I once gave a speech where I was talking about strong writing. Of course I mentioned to cut all the adverbs and as many adjectives as possible.
A woman in the audience said, “When you’re speaking YOU use adjectives and adverbs.”
FYI
Speaking ain’t writing.
If our lives were novels, there would be a LOT of stuff fast-forwarded, thrown away and edited to fit.
We’d be cut down to 300 pages (on the way long side for me!).
All our words wouldn’t be used.
And our thoughts? Ha!
No, when we write, we pick and choose.
Our stories are the best parts of us.

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Filed under CLW, three thing thursday, Voice

15 Minute Monday

I can’t think of anything to say.

Since the conference, I haven’t written. I’ve been too tired and too sad.

That goes for the blog. Too worn out for this, also.

For some time, Ann Dee has felt we have nothing to offer, and for the first time in all these years of writing this blog, I agree with her.

Is there anyone out there? Hello, Lynne! Debbie!

So I’m closing up shop early today, though I’ve been sitting here for far longer than 15 minutes, hoping I could make a difference for even one person.

And could that person be me?

PS–Yes, I’m being whiny.

 

 

 

 

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Three Things Thursday

Cheryl:

Tt’s been predicted for years that horror in YA would make a big comeback, especially with the success of novels such as Rick Yancy’s THE MONSTRUMOLOGIST. Since I’m a 90’s kid, this is thrilling to me. I learned to love reading when R. L. Stine’s GOOSEBUMPS and Alvin Schwartz’s SCARY STORIES TO TELL IN THE DARK were in their heyday.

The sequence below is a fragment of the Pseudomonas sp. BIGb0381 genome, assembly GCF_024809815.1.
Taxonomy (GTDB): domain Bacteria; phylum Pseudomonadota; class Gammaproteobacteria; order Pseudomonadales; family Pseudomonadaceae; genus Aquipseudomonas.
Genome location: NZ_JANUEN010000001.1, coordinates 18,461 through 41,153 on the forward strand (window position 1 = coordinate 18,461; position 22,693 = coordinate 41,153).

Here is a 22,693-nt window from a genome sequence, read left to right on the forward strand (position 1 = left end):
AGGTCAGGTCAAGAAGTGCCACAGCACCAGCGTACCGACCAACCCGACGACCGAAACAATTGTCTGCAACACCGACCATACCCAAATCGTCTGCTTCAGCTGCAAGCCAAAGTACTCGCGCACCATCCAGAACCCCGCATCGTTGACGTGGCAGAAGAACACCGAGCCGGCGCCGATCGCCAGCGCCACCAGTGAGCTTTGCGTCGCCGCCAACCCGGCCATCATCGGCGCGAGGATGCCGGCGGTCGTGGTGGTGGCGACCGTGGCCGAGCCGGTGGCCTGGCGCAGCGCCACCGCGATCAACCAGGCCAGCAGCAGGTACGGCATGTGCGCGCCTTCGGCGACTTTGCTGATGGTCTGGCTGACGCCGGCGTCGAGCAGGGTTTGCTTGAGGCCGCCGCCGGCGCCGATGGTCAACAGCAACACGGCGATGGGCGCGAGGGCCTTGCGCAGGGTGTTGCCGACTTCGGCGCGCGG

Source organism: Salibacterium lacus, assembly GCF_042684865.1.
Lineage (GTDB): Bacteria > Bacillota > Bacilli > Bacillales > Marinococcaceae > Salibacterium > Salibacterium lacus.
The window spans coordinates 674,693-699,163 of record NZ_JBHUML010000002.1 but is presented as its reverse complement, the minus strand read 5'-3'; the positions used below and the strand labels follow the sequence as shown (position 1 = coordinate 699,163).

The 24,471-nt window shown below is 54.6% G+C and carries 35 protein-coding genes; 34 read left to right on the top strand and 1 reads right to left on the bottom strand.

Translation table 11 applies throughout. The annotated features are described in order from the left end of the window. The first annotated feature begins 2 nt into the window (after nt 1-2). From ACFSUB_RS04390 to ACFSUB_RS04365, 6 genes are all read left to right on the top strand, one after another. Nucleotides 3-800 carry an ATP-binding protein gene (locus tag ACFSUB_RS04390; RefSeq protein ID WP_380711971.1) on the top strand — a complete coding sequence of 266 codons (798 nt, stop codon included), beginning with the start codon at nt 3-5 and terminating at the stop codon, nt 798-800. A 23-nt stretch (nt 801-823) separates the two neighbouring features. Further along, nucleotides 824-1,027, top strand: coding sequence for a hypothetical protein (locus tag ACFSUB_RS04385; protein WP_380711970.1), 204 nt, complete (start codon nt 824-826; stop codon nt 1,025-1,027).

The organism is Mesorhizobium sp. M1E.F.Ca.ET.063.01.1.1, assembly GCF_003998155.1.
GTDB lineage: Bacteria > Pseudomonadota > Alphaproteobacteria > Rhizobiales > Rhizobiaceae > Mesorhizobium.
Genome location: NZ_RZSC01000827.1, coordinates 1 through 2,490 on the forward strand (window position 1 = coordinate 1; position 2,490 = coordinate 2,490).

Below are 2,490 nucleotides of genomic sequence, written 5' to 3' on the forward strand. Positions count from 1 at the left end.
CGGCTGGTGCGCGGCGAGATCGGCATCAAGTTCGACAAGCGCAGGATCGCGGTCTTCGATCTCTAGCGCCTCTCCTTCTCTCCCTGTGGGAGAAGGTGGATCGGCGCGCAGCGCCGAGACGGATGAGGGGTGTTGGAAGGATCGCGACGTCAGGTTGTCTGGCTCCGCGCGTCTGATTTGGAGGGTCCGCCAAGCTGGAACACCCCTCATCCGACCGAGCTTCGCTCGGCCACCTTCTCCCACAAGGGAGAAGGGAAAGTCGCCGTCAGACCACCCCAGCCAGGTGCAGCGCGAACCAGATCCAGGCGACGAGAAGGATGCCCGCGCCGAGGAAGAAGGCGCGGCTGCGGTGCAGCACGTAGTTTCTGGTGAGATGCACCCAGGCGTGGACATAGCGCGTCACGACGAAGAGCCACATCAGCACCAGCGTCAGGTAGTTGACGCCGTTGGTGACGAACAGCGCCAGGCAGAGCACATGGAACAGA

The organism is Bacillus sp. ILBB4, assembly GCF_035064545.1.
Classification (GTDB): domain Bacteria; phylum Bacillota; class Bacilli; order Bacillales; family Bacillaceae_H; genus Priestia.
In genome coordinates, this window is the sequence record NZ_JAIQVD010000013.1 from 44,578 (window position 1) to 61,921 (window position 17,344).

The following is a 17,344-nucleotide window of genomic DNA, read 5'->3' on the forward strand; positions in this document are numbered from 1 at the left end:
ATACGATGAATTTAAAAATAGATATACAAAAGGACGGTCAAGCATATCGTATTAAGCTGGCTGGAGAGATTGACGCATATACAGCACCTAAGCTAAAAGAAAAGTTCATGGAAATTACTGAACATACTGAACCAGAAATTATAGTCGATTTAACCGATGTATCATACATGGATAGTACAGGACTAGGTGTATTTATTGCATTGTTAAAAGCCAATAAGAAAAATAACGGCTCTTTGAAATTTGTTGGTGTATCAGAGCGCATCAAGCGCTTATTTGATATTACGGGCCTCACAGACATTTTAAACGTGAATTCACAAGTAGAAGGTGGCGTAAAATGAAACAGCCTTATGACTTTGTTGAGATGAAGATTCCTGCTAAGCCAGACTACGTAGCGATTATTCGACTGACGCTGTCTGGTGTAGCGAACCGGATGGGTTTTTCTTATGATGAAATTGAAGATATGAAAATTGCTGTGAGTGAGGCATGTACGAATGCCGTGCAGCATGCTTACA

There’s something about horror that kids adore. This isn’t a new concept, as anyone who’s spent any time around a campfire can attest. Horror stories are similar to a roller coaster, in that the reader can experience terrifying things while knowing they are still safe.
It is, however, an incredibly difficult genre to write. It’s similar to humor, in that the outcome has to be unexpected and yet believeable. Gore can give a quick and cheap thrill, but it lacks the substance of true psychological terror.
What are some of your favorite horror novels? Why?
Brenda:
I’m still livin’ off of WIFYR.  Which reminded me about the last 1 hour workshop I went to there: David Powers King on the “Psychology of Heroes, Villains, and Everyone Else.”  It was fun, sometimes funny, interactive and VERY interesting.  Here are a few snippets from my notes:
What is a Hero?
Helps others at expense of his own safety and rises to the occasion
Usually the lead in the story
Tends to support moral choices